Next, the Agency argues Verdi did not submit a modified proposal as requested, and thus, because the Agency could have refused to consider the proposal, Verdi does not have standing to object to the award. GAO notes that while HUD could have rejected Verdi’s proposal for failing to submit a revised proposal, they failed to do so. Thus, HUD effectively waived any objection they may have to this failure.
When a protester challenges the evaluation of past performance and source selection, GAO reviews the evaluation and award decision to determine if the evaluation was consistent with the evaluation criteria, was reasonable, was consistent with procurement statutes and relevant case law and regulations. Further, GAO ensures the Agency evaluation was properly documented.
HUD’s written evaluation of Verdi’s past performance was limited to the written debriefing provided to Verdi. Nothing in the record established the Agency evaluated the past performance of Verdi’s subcontractors, as required by the RFP. Finally, the Agency stated in the debriefing letter Verdi’s lack of access to HERMIT precludes the firm for being able to successfully perform relevant tasks. However, nothing in the RFP required HERMIT access.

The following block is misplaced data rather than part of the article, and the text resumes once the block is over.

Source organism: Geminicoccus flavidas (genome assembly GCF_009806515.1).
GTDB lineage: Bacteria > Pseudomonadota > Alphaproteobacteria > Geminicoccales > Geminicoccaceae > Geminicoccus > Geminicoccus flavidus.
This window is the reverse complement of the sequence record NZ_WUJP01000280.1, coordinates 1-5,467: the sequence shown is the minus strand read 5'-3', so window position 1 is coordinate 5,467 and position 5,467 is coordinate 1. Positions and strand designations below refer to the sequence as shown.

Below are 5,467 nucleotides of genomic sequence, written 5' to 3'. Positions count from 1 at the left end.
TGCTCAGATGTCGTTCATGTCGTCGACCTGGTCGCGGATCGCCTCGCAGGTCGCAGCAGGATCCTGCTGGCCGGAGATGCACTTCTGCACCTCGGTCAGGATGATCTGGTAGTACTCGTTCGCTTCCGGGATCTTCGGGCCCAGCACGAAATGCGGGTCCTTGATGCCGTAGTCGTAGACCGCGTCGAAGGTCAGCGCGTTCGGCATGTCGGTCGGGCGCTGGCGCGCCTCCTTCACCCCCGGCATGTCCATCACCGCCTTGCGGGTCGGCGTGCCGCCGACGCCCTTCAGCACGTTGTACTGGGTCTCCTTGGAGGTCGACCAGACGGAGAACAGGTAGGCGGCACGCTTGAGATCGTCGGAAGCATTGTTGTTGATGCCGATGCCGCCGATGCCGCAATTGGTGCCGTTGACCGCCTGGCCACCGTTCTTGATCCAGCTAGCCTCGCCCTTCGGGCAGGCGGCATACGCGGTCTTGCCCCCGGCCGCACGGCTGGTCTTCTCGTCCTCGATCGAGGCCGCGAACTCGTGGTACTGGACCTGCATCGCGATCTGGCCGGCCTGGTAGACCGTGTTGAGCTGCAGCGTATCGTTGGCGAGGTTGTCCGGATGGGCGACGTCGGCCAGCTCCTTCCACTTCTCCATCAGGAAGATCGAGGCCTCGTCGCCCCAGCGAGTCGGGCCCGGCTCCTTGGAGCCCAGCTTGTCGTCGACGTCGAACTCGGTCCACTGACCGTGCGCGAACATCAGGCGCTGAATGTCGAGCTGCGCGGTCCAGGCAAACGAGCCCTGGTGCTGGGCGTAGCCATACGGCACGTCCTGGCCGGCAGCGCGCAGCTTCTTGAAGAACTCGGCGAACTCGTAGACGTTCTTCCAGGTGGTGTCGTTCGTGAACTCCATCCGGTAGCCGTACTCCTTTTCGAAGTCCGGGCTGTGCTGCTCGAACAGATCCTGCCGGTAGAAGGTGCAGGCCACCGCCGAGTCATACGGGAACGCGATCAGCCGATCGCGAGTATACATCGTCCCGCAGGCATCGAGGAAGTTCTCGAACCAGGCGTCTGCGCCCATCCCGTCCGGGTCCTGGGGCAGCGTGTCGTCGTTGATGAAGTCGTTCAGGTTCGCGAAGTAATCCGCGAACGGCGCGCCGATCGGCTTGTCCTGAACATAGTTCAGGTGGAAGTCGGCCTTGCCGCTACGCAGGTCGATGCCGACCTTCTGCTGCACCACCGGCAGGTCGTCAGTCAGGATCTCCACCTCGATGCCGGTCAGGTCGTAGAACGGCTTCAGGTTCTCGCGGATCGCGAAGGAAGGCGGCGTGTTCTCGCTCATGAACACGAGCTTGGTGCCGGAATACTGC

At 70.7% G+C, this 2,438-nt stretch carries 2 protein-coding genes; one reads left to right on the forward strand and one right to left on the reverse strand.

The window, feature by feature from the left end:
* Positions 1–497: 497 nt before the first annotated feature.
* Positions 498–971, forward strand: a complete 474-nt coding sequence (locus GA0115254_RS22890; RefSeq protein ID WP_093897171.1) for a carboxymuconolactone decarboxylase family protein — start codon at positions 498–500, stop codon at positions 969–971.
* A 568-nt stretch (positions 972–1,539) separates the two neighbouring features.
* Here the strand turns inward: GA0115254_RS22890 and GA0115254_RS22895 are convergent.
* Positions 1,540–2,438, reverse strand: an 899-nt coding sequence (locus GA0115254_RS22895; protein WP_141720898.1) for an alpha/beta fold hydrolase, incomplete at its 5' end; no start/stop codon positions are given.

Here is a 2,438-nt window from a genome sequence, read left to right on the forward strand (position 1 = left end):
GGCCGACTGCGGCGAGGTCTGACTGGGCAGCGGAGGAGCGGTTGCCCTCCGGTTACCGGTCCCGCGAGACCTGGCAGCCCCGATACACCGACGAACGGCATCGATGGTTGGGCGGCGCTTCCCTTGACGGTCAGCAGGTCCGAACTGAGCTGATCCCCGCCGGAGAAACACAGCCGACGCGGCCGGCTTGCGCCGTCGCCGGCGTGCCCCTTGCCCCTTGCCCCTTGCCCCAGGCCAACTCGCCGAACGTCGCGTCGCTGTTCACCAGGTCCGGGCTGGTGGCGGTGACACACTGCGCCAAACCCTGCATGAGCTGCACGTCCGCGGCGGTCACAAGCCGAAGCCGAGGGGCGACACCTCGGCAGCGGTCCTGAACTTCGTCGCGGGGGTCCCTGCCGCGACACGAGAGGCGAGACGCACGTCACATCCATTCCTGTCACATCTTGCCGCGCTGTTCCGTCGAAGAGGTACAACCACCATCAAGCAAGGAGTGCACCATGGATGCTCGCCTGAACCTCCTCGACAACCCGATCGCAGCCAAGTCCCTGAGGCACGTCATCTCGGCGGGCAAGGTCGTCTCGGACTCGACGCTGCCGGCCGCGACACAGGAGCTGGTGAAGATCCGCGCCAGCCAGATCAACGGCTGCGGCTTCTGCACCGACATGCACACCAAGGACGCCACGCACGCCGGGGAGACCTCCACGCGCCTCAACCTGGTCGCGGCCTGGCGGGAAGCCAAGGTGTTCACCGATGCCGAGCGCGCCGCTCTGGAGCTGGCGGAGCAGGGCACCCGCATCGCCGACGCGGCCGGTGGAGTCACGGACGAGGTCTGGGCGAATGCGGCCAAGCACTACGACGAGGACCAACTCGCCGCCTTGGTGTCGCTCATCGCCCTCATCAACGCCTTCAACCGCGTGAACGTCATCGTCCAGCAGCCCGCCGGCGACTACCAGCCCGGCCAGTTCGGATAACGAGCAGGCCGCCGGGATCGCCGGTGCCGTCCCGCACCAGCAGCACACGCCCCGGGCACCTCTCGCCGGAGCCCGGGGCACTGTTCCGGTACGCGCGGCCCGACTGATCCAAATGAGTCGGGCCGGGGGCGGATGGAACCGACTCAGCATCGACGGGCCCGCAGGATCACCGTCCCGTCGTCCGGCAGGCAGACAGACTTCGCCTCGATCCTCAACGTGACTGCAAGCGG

Given these facts, GAO found HUD’s evaluation was inconsistent with the RFP terms, inadequately documented, and unreasonable. Thus, the protest was sustained on this ground.
Verdi objected to Agency’s price evaluation, in that it appeared the agency only evaluated base year pricing. The RFP, in contrast, stated the offeror’s total evaluated price would include consideration of the total price for all options. Further, the RFP incorporated FAR 52.217-5, which requires including option prices in the evaluation for purposes of award.
In considering objections to price evaluation, GAO does not substitute their judgement, rather GAO reviews the record to determine whether the evaluation and subsequent decision is reasonable, and consistent with the evaluation criteria stated in the solicitation, as well as applicable laws and regulations.
HUD’s documentation of price evaluation was extremely limited. Further, there was nothing in the record to establish the Agency considered prices including all option periods, as required by both the relevant FAR provision and the requirements of the RFP. As such, Verdi’s protest regarding Agency’s price evaluation is also sustained.
Finally, Verdi challenges the Agency’s best value tradeoff. The record established the Agency had a two sentence best value tradeoff. On its face, the evaluation is inadequate. Further, the tradeoff, as documented, establishes the Agency only considered base year pricing. Of concern, since the past performance and pricing evaluations were lacking, GAO notes the best value tradeoff couldn’t have possibly considered Verdi’s properly assessed situation.
GAO recommends HUD reevaluate all price proposals consistent with the RFP, and also reevaluate Verdi’s past performance, consistent with the decision. All reevaluations should be adequately documented.